Toronto the Good: It needs to push harder in some very uncomfortable places


Written by Andrew Moodie, directed by Philip Akin, at the Factory Theatre, Toronto,  January 31 to March 1


Andrew Moodie’s new play Toronto the Good opened at Toronto’s Factory Theatre on January 31, offering audiences an intelligent, entertaining and lively evening of theatre.


Andrew MoodiePlaywright Andrew Moodie


In its details the play is firmly located among the streetcars and Tim Horton’s coffee shops of Toronto. Mr. Moodie’s observant eye for the daily irritations of urban existence will resonate with the residents of any contemporary city. A delightful sequence in which a harassed father tries to deal with getting the kids off to daycare and himself off to work will ring only too true for many parents.


But Mr. Moodie aims to do more than entertain. In the program notes he states that his work is intended “to inspire a dialogue that can become a catalyst for social change.” Consequently the production confronts the challenge of matching political intent with artistic seriousness. As an interview with director Philip Akin in Eye Weekly of January 28 attests, the script underwent substantial changes during the rehearsal process in the quest to blend political statement with the demands of drama and character.


Winning the audience with his wry, ironic delivery, Xuan Fraser portrays Thomas Matthews, a successful Crown attorney, who happens to be black. He is assigned to the prosecution of a black youth charged with firearms offences, who has been pulled over by a white female police officer. Matthews resolves to prosecute the youth to the full extent of the law, despite his suspicion that racial profiling was a factor in the arrest. Political and personal issues arise, needless to say, involving race, the police, gun violence and society at large.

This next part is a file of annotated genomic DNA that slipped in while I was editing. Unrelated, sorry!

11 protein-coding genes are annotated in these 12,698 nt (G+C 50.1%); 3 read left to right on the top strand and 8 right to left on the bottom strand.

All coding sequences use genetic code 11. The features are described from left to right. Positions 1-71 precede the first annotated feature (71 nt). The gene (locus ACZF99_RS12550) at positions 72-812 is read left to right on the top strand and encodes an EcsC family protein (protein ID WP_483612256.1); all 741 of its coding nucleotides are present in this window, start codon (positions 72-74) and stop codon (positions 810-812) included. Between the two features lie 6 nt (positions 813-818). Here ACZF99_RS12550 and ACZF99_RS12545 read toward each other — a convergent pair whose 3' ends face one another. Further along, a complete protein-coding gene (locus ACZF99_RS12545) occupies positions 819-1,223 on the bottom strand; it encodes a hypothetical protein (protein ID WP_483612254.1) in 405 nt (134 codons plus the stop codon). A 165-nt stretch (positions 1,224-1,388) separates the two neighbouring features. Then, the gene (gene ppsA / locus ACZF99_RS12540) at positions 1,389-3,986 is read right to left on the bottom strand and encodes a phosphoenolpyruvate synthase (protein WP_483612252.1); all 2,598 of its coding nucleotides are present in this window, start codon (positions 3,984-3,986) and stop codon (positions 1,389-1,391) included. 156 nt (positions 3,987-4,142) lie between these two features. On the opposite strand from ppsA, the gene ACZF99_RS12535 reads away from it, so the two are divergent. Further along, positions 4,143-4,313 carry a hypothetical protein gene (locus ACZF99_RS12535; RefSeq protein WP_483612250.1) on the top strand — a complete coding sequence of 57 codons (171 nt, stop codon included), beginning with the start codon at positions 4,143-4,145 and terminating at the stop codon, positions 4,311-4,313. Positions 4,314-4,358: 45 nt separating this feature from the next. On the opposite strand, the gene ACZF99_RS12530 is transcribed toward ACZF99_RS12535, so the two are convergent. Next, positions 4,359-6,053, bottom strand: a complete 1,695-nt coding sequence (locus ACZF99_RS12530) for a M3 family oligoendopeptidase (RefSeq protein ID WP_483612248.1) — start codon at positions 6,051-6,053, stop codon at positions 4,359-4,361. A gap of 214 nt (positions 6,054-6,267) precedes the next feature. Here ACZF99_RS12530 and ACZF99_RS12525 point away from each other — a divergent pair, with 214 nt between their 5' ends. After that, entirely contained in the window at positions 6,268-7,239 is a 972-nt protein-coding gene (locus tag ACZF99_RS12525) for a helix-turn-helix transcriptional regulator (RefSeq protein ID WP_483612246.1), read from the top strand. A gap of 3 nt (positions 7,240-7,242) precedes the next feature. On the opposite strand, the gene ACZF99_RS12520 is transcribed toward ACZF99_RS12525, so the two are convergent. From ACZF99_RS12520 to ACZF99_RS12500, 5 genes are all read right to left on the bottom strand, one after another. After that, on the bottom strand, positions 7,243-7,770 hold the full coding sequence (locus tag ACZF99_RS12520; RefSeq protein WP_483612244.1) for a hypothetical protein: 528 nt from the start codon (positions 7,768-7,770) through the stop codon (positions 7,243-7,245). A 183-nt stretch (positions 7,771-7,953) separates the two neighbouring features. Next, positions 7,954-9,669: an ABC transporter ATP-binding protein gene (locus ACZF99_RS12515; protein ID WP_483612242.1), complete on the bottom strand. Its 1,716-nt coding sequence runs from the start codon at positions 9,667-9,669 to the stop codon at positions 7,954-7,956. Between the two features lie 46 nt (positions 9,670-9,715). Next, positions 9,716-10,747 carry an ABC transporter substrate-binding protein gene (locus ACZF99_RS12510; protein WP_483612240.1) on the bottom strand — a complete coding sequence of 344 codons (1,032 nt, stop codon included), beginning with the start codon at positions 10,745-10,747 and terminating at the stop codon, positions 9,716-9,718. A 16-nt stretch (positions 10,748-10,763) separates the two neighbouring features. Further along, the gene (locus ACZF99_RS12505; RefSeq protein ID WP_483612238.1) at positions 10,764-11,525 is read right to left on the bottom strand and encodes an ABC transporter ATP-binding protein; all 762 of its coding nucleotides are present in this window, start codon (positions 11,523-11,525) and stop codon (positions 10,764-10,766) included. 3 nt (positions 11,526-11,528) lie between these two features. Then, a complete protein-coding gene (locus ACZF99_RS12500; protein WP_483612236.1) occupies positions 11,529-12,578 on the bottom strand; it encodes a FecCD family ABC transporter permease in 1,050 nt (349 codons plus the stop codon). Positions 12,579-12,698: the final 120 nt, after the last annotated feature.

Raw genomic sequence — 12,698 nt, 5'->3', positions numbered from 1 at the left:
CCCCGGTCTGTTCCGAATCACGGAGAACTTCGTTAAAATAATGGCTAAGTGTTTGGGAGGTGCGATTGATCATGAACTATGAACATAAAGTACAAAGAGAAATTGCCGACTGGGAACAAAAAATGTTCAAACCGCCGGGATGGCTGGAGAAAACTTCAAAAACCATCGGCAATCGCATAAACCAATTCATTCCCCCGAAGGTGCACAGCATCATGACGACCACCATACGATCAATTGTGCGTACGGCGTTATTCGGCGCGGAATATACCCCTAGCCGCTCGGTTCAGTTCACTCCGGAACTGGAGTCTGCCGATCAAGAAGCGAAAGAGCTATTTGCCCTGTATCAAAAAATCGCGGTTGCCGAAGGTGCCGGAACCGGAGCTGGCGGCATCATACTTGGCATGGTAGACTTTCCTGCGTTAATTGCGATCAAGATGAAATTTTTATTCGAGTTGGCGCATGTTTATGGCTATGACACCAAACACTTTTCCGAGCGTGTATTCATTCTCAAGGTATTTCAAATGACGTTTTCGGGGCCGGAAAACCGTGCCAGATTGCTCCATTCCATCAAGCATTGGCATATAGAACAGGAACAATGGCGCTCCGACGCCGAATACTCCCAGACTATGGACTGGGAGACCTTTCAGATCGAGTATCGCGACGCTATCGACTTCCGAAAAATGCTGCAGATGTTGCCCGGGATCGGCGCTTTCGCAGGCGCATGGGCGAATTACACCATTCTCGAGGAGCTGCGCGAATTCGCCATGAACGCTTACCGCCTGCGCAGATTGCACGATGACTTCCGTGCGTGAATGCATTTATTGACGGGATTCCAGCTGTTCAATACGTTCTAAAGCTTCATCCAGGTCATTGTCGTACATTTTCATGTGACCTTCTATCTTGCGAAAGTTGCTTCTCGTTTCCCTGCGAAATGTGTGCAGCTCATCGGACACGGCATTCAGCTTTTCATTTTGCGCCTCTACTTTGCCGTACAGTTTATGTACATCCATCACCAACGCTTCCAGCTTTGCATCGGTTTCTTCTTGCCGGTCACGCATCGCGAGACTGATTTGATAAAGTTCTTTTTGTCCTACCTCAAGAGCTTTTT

As the case progresses, tensions arise between Matthews and his Franco-Ontarian wife, played with affecting vulnerability by Stéphanie Broschart. Matthews begins to question his self-assured assumptions as he interacts with a kaleidoscopic gallery of contemporary Torontonians—including, among others, the teenage girl with attitude, the young IT guy who reinstalls your Outlook, the cop with the chip on her shoulderall sharply observed and vividly portrayed by Miranda Edwards, Sandra Forsell and Marcel Stewart.


Brian Marler completes the cast, primarily in the role of Simon Phillip, the liberal-minded lawyer who defends the accused youth in the case Matthews is prosecuting. Phillip is a very likeable person (and Mr. Marler gives a very likeable performance). When it comes to issues like racial profiling and the social origins of crime, he shows a broader awareness and deeper moral outrage than his black adversary. And he does this while being sole caregiver for his kids during his wife’s temporary absence.


And yet he also takes advantage of his wife’s absence to pursue less commendable goals. He tries his best to remain charming and likeable through it all. And he almost succeeds until, in a split second of seemingly trivial frustration, the liberal mask slips and his sense of privilege and entitlement bares its fangs.


We can anticipate a lot more liberal masks slipping as the economic crisis starts to bite.


Phillip is a fully-fleshed character, who takes on an often-unexpected life of his own. And yet the unexpected twists are firmly grounded in the logic of the character’s social background and role. The result is an artistically successful blending of the personal and the political that provides moments of vivid and disturbing insight.